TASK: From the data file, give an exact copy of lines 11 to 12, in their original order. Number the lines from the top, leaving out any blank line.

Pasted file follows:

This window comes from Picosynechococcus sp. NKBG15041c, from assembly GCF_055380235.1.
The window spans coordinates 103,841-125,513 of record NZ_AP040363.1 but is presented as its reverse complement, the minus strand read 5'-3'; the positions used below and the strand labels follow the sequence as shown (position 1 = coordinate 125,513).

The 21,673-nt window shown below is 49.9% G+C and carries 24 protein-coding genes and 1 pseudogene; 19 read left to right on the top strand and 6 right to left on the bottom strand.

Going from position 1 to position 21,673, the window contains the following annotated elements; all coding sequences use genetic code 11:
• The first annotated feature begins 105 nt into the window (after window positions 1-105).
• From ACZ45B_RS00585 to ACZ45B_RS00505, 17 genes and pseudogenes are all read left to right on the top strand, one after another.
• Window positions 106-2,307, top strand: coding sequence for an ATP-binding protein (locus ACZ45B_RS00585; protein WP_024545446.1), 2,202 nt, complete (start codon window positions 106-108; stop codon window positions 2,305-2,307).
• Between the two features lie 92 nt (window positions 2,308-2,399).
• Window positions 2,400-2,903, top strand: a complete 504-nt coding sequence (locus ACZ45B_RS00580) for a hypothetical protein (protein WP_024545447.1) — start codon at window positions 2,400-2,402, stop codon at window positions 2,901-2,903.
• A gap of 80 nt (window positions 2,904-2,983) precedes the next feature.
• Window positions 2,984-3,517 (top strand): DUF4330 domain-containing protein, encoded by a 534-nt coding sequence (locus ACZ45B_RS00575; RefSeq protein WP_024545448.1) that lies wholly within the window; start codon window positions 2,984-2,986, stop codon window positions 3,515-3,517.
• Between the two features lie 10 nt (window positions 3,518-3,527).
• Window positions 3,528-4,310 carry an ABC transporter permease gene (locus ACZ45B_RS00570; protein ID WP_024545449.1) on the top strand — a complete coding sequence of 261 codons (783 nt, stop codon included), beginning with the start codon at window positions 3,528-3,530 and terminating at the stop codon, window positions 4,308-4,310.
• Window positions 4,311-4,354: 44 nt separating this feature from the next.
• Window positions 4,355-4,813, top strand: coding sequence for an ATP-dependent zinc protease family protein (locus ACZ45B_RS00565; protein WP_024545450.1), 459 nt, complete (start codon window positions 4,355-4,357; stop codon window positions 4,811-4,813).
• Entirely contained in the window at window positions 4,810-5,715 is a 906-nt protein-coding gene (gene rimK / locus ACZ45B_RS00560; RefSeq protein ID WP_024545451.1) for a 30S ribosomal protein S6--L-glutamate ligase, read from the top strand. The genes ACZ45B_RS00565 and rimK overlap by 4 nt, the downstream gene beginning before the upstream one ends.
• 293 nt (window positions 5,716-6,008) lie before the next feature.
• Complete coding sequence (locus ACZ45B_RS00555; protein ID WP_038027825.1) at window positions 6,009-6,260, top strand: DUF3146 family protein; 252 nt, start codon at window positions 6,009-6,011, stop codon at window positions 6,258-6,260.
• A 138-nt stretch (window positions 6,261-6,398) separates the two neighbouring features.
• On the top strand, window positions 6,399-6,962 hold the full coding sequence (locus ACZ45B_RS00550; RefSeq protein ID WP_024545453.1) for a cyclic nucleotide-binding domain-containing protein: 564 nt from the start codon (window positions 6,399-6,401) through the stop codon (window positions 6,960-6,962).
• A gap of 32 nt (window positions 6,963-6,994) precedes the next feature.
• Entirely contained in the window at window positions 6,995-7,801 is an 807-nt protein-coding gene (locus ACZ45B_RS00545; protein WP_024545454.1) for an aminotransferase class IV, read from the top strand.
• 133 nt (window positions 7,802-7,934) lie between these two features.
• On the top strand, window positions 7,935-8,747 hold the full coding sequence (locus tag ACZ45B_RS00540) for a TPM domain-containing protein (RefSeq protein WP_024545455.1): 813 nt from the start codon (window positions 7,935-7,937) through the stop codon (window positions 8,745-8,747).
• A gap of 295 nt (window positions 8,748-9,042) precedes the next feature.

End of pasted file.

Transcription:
• Window positions 2,984-3,517 (top strand): DUF4330 domain-containing protein, encoded by a 534-nt coding sequence (locus ACZ45B_RS00575; RefSeq protein WP_024545448.1) that lies wholly within the window; start codon window positions 2,984-2,986, stop codon window positions 3,515-3,517.
• Between the two features lie 10 nt (window positions 3,518-3,527).